The Minoans And Mycenaeans History Essay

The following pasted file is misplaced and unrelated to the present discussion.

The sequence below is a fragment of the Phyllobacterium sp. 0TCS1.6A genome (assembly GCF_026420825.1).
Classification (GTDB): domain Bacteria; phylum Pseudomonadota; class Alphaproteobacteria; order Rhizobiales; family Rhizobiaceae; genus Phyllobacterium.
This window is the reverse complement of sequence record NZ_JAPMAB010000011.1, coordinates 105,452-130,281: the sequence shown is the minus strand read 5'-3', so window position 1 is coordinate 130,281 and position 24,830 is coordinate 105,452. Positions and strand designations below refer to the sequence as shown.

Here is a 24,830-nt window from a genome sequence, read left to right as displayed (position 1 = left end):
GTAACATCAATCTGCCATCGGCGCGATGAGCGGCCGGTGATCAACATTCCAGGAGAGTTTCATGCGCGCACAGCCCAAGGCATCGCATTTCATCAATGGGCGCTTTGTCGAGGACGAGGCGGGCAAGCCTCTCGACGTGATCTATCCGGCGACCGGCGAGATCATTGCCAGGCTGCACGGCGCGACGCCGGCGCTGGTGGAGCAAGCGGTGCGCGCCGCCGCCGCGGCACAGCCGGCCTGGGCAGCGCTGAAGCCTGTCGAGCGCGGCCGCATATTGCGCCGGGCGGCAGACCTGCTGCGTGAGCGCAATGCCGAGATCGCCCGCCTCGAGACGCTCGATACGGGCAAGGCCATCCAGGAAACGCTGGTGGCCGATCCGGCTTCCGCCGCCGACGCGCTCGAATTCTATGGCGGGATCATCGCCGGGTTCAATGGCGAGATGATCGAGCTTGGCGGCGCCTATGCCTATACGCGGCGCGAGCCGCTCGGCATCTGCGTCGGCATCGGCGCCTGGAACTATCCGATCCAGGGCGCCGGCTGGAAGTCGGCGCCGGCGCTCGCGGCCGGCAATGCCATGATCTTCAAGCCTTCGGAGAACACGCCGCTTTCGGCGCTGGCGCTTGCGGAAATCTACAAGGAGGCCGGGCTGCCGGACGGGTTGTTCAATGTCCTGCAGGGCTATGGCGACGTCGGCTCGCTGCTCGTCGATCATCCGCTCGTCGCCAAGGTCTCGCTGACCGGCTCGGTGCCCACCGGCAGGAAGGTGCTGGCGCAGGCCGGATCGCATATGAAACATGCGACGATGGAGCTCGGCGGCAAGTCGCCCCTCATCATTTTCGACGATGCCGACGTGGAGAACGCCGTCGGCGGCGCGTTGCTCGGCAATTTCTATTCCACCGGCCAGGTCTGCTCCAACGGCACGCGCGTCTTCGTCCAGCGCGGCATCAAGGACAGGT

The Minoans And Mycenaeans History Essay During the Bronze Age, the Mycenaeans and Minoans became two of the most powerful and culturally unique groups the world had ever seen. Because they resided so close to each other, they had an undeniable influence on each other and this resulted in the two groups sharing a lot of the same characteristics. Despite having a similar set of characteristics, both civilizations had several noticeable and distinct differences, most notably in the areas of architecture, arts, and languages. These differences can be understood best when examining the fact that Minoans were more trade and nature oriented, while the Mycenaeans focused more on war and strengthening their military. The Minoans and Mycenaean civilizations both resided in present-day Greece, while the Minoans based their civilization on the island of Crete, and the Mycenaeans on mainland Greece. The Minoans, who were known particularly for their extensive trade and dominance of the sea, existed from about 27th century B.C. to 14th century B.C. until the Mycenaeans defeated them and took over (Biers, 1980, 27). On the other hand, the Mycenaeans were more war and military oriented than the Minoans, as seen by their victory over the Minoans and their material culture, which will be looked at later. As far as language is concerned, Mycenaeans appeared to use a language called Linear B, which consisted of 87 different signs and several ideograms, or graphic symbols that represents an idea or concept. There has been a large amount of evidence found in the palaces of the Mycenaean civilization in the form of clay tablets. The Minoans used a system called Linear A, a mostly syllabic script that contains 75 signs and several ideograms; unfortunately, archaeologists still havent completely deciphered all of the symbols (Burkert, 1985, 20). We do know however, that Linear A tablets contained accounting transactions, which supports the idea that Minoans were more trade oriented (Biers, 1980, 26). Both civilizations were very complex and advanced with complex social hierarchies; this complexity is best seen by examining the archaeological remains of each civilizations architecture and different types of art pieces including paintings, sculptures, and pottery. Although the Minoan and Mycenaean styles of architecture were very similar, there were still several structural differences due to their trade and military backgrounds. Mycenaeans were especially talented at working with large blocks of stone (Biers, 1980, 67), a technique called megalithic architecture, which made it possible for Mycenaeans to construct enormous, heavily fortified walls that surrounded their palaces. This was in stark contrast to Minoan palaces as they probably felt that fortifications around palaces may have been superfluous due to their isolation location and strong navy. Minoans also used a post and lintel system, or in other words, verticals and horizontals (Biers, 1980, 29), as opposed to the Mycenaean megalithic structure. A distinct feature of the Mycenaean style of architecture is the relieving triangle above a lintel block, an architectural element best displayed on the Lion Gate at Mycenae (Preziosi and Hitchcock, 1999, 176). Both civilizations had palaces with intricate and detailed floor plans that covered a vast amount of land and had a central area upon which the rest of the palace would be built around. Typically, in Minoan palaces such as Knossos, the central area would be a large courtyard which was the focus of everyday life and served as the site for religious rituals and other ceremonial functions (Biers, 1980, 29). On the other hand, the central area of a Mycenaean palace was called a megaron. Typically, Mycenaean palaces such as Pylos, were highly decorated; this included the walls and the floor and even the hearth, which had spiral and flame patterns painted several times (Biers, 1980, 71). Another aspect of the Mycenaean culture that showed they had a military sense was their utilization of advanced hydraulic engineering. Not only did they have great fortification walls, but they had carefully maintained roads that served as an important network connector to their various major centers (Bier s, 1980, 74). While it is reasonable to conclude that both civilizations had impressive pieces of architectural work, the Mycenaeans tended to have a greater abundance of military architecture in its world. Based on an abundant amount of archaeological evidence, it is apparent that the Minoans were more interested in nature oriented art while Mycenaeans were more interested in warlike paintings. The Minoans loved to paint frescoes with bright, vibrant colors such as terra cotta red and used these colors to depict beautiful scenes of nature (Biers, 1980, 29). Minoan also liked to use a vivid red paint to paint the floor as a blanket of color and not just for frescoes (Hirsch, 1980, 453). There were also many enormous bull-vaulting scenes, present in Minoan palaces. In these paintings, the bulls were typically painted brown and white while the men were painted red and then women were painted white (Biers, 1980, 46). When examining Mycenaean art it is clear that they were strongly influenced by the Minoans because you can see several Minoan themes in their paintings and frescoes. An example of this is the procession fresco and the bull-vaulting scene (Biers, 1980, 80). Despite this obvious correlation, Mycenaean art usually had a lesser emphasis on nature, which was only used as a backdrop for scenes, and a greater emphasis on warlike scenes (Biers, 1980, 82). Both societies also made terra cotta figurines but Minoans features household goddesses with flaring skirts and raised hands (Biers, 1980, 55) while the Mycenaean figurines were larger in scale and were primarily categorized into three types: Phi, women with no arms, Psi, women whose arms made a crescent shape, and Tau (Biers, 1980, 89). While both cultures were masterful in painting sculptures and other forms of art, the Minoans concentrated more on being detailed and nature oriented while the Mycenaeans were more plain and focused more on warlike sculptures. Perhaps the archaeological find with the most abundant amount of evidence that backs up the idea that Minoans were more nature oriented than their counter part, the Mycenaeans, is pottery. Minoan pottery is considered to be far more decorative than that of the Mycenaeans and their pottery attained a very high standard in both fabric and decoration (Biers, 1980, 52). Since pottery was actually also used to determine chronology, Minoan pottery actually provided a foundation for dividing the different Minoan eras. Late Minoan IA style featured spirals with details added in white and floral motifs (Biers, 1980, 54), while Late Minoan IB style, the Marine style, featured several nature-like qualities such as the depictions of sea creatures, particularly octopus (Biers, 1980, 54). Unlike Minoan pottery, Mycenaean pottery was simple and dull in its decoration (Biers, 1980, 85). Mycenaean pottery was designed with a dull black-to-brown glaze while the Late Helladic IIIB pottery featured shap es such as a kylix, and the Late Helladic IIIC period featured simple linear patterns and warrior scenes (Biers, 1980, 85 and 86). The Mycenaeans and Minoans had very different tastes in pottery as the Mycenaeans went for a more simple, plain, and at times, warrior style, while the Minoans went for a more colorful, and nature like style. Like most material culture, the religion and burial practices of the Minoans and Mycenaeans shared many similarities and had many differences. Minoan religion featured several female goddesses, prompting Arthur Evans to claim that their religion was a Mother goddess-centered religion (Olsen, 1998, 382). Additionally, animals and the death and rebirth of vegetationà ¢Ã¢â€š ¬Ã‚ ¦serve as the basis of Minoan religion (Biers, 1980, 27). A big difference between Minoan and Mycenaean religious practices was that Mycenaean cult buildings were independent structures which avoided the Minoan practice of building multiple shrines within their settlement (Burkert, 1985, 89). Grave Circle A and Grave Circle B are two of the most significant shaft grave archaeological finds for pottery and metalwork that have ever taken place (Biers, 1980, 75). The typical burial method was internment in chamber tombs and, for the royal family, in tholos tombs (Biers, 1980, 76). It is quite evident that both civ ilizations did have particular burial practices and practiced religion, although in Mycenaean civilization burial practices took on a larger scale. There is no doubt that the similarities between the Minoans and Mycenaeans are extensive, mostly because of their close proximity that allowed the Minoans to influence the Mycenaeans so much. While they were very similar, they also had several fundamental differences, most notably the Minoans being more trade and nature oriented while the Mycenaeans were more warlike. These differences are best understood by analyzing the different archaeological, artistic, and language aspects because they tell a story about the development of two of the greatest ancient civilizations during the Bronze Age.